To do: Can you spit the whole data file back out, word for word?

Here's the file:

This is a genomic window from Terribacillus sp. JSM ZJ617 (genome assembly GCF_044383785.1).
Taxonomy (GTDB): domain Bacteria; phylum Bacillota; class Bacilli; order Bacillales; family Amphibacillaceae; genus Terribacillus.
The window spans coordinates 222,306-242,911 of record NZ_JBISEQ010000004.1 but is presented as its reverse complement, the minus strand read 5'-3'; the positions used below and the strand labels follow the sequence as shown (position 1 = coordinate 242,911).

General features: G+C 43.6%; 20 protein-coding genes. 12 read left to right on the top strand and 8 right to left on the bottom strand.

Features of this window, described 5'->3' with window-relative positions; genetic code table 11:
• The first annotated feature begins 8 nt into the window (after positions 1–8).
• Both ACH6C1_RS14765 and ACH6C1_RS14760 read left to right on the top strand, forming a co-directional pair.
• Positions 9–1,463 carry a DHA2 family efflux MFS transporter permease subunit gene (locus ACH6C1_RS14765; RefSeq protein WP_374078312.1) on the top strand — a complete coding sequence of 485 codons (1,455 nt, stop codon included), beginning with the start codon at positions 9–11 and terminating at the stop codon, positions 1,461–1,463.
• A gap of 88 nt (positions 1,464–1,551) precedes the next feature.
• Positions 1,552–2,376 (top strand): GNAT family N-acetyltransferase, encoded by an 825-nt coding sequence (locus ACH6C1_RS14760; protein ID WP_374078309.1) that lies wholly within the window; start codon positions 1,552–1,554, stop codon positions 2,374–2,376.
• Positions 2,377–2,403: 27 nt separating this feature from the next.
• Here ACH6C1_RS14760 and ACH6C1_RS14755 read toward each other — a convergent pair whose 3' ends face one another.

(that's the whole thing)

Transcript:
This is a genomic window from Terribacillus sp. JSM ZJ617 (genome assembly GCF_044383785.1).
Taxonomy (GTDB): domain Bacteria; phylum Bacillota; class Bacilli; order Bacillales; family Amphibacillaceae; genus Terribacillus.
The window spans coordinates 222,306-242,911 of record NZ_JBISEQ010000004.1 but is presented as its reverse complement, the minus strand read 5'-3'; the positions used below and the strand labels follow the sequence as shown (position 1 = coordinate 242,911).

General features: G+C 43.6%; 20 protein-coding genes. 12 read left to right on the top strand and 8 right to left on the bottom strand.

Features of this window, described 5'->3' with window-relative positions; genetic code table 11:
• The first annotated feature begins 8 nt into the window (after positions 1–8).
• Both ACH6C1_RS14765 and ACH6C1_RS14760 read left to right on the top strand, forming a co-directional pair.
• Positions 9–1,463 carry a DHA2 family efflux MFS transporter permease subunit gene (locus ACH6C1_RS14765; RefSeq protein WP_374078312.1) on the top strand — a complete coding sequence of 485 codons (1,455 nt, stop codon included), beginning with the start codon at positions 9–11 and terminating at the stop codon, positions 1,461–1,463.
• A gap of 88 nt (positions 1,464–1,551) precedes the next feature.
• Positions 1,552–2,376 (top strand): GNAT family N-acetyltransferase, encoded by an 825-nt coding sequence (locus ACH6C1_RS14760; protein ID WP_374078309.1) that lies wholly within the window; start codon positions 1,552–1,554, stop codon positions 2,374–2,376.
• Positions 2,377–2,403: 27 nt separating this feature from the next.
• Here ACH6C1_RS14760 and ACH6C1_RS14755 read toward each other — a convergent pair whose 3' ends face one another.